For It Is in Giving that We Receive Participating in medical missions enriches you as a person and makes you better at your job BY CATHLEEN MCCABE, MD

When we incorporate the act of giving into the busi- ness of our surgery cen- ters and affiliated prac- tices, the positive impacts

magnify. Far outweighing the cost of lost chair time for paying patients, involvement in humanitarian activi- ties enhances emotional intelligence, inspires effective teamwork and drives innovation and resourcefulness in your surgical team and the business of ophthalmology. Personally, I have seen the profound

impact my involvement with Mobile Medical Mission Hospital and One World Global Health/Vision Quest has had on myself, my family, my prac- tice and my patients both at home and abroad. I was born and raised in a home where my parents hosted people from more than 40 countries sometimes for a weekend, other times a month, or even a year. My parents instilled in me the

importance of giving. Inspired by them, I became an ophthalmologist and have participated in numerous charitable sur- gical programs around the globe for more than 16 years now.

Medical missions transform the lives

of everyone involved. I have grown with each of my mission trips, gaining more knowledge and new skills that expand my mindset and help me be more inno- vative and efficient in my practice. All the experiences with the patients, their families, the doctors at the local site, my children who accompany me, my colleagues who join me, add up. I am inspired to do more and leave each mis- sion with a renewed sense of purpose and energy. In our profession, burnout is real and turnover is expensive. The intensity of our line of work can impact our well-being, but these opportunities to give to others in a life-changing way keep giving back to me and my team long after we return home.

When you are in a developing coun- try that does not have the comforts of your ASC with its advanced tech- nology, resources and specialists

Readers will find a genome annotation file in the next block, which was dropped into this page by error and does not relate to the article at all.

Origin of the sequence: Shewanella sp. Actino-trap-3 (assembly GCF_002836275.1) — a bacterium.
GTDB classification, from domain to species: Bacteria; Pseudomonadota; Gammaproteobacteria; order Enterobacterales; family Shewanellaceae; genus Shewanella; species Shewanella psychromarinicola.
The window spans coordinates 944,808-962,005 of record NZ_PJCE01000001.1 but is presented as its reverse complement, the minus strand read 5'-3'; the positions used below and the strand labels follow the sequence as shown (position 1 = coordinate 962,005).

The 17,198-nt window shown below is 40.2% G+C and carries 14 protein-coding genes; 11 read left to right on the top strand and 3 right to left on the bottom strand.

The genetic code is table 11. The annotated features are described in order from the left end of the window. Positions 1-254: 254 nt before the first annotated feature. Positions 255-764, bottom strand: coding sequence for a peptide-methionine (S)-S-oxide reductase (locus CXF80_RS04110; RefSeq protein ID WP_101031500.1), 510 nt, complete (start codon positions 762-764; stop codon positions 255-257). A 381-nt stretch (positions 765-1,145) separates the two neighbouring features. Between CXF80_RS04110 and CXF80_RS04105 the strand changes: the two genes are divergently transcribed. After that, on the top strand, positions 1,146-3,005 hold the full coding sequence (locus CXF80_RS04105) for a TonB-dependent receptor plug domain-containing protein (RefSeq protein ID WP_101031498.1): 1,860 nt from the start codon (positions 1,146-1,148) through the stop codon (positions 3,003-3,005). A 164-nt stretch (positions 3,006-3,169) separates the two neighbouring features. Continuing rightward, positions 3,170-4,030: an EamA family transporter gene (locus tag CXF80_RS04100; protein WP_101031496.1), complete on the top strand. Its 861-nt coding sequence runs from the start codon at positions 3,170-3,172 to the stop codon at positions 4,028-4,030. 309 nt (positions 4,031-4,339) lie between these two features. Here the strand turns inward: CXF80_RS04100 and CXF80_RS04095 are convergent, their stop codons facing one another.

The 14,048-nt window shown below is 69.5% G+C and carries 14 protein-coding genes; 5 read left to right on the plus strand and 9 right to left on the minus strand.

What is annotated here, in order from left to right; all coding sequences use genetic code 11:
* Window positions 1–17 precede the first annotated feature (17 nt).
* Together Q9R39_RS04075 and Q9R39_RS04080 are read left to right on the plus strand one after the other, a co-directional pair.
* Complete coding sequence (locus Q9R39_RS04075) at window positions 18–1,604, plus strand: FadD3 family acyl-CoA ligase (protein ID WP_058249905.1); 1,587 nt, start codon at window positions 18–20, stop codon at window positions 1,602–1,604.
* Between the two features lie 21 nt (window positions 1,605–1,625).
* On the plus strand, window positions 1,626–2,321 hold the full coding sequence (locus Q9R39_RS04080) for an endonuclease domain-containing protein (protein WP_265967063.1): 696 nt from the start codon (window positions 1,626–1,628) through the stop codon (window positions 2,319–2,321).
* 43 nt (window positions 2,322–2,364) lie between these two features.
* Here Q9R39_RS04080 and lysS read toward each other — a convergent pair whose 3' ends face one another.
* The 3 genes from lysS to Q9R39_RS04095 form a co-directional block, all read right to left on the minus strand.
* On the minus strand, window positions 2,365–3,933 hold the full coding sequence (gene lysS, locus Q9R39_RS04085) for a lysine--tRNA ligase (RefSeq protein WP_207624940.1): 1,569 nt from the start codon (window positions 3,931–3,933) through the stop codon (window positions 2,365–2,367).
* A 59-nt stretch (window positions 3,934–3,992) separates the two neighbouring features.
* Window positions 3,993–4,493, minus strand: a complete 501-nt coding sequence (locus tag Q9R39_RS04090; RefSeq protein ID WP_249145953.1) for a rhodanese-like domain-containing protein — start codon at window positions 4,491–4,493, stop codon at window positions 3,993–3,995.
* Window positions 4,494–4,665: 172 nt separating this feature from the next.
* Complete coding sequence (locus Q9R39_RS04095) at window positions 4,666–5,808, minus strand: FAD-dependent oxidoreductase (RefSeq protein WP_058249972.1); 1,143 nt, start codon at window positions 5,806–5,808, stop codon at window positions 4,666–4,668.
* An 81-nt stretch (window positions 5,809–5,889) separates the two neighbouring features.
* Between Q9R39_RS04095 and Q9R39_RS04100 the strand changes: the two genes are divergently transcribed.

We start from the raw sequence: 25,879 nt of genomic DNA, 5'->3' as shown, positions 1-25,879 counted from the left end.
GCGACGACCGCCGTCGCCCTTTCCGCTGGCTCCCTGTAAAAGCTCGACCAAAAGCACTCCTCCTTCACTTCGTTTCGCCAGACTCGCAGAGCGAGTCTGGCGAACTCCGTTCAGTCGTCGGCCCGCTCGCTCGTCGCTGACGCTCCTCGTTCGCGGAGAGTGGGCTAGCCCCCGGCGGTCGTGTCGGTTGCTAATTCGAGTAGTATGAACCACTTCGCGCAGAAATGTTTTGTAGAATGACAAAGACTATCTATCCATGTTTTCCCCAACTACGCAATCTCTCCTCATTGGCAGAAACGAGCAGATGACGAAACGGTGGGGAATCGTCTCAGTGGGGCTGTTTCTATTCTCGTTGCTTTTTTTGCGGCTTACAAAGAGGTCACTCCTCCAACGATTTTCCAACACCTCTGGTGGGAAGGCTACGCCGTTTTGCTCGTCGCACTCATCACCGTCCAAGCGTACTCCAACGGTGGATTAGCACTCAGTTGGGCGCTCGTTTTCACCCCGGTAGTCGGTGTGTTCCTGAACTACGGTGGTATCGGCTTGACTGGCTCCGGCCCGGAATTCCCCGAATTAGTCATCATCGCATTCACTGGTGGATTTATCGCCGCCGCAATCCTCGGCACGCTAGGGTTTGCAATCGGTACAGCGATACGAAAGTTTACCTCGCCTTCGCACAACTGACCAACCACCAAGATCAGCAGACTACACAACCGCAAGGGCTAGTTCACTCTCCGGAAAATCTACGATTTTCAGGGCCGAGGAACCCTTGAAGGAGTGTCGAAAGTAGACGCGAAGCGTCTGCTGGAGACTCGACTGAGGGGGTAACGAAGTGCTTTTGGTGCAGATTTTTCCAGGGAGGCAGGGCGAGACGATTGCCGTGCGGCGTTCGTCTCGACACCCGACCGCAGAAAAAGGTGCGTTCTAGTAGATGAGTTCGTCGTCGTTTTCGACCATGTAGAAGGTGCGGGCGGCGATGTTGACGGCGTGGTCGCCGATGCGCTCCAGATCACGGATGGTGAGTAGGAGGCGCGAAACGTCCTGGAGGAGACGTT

address complications, it can be daunt- ing. You learn quickly to think out- side the box, to be resourceful with the tools available and learn from the doctors who serve these patients reg- ularly. Although the conditions and cases can be stressful, the experience teaches you to try new things and think differently. You must be flexible and find ways to effectively use the avail- able tools. You learn to perform under great pressure and to deliver quality care to patients in the most difficult of environments. It pushes you outside of your comfort zone and, ultimately, you grow as a surgeon and a team. It per- petuates a growth mindset. Under such trying circumstances, my team bonds at an even deeper level.

Left: Members of a medical mission trip to St. Vincent and the Grenadines, May 24–June 3, 2019, in front of the Milton Cato Memorial Hospital. Front row, left to right: Eric Purdy, MD, John Fallon, MD, Meghan Cochran, MD, Cathleen McCabe, MD, and Rebecca Stidham, surgical tech; second row, left to right: John Dagianis, MD, Melissa Kleman, Laurie Tuttle, Jeff Tuttle and Michelle McClellan.

Right: Eric Purdy, MD, (right) and Cathleen McCabe, MD, operate in Milton Cato Memorial Hospital in St. Vincent and the Grenadines, during their medical mission trip, May 24–June 3, 2019.

The advice and opinions expressed in this column are those of the author and do not represent official Ambulatory Surgery Center Association policy or opinion. 10 ASC FOCUS AUGUST 2019|

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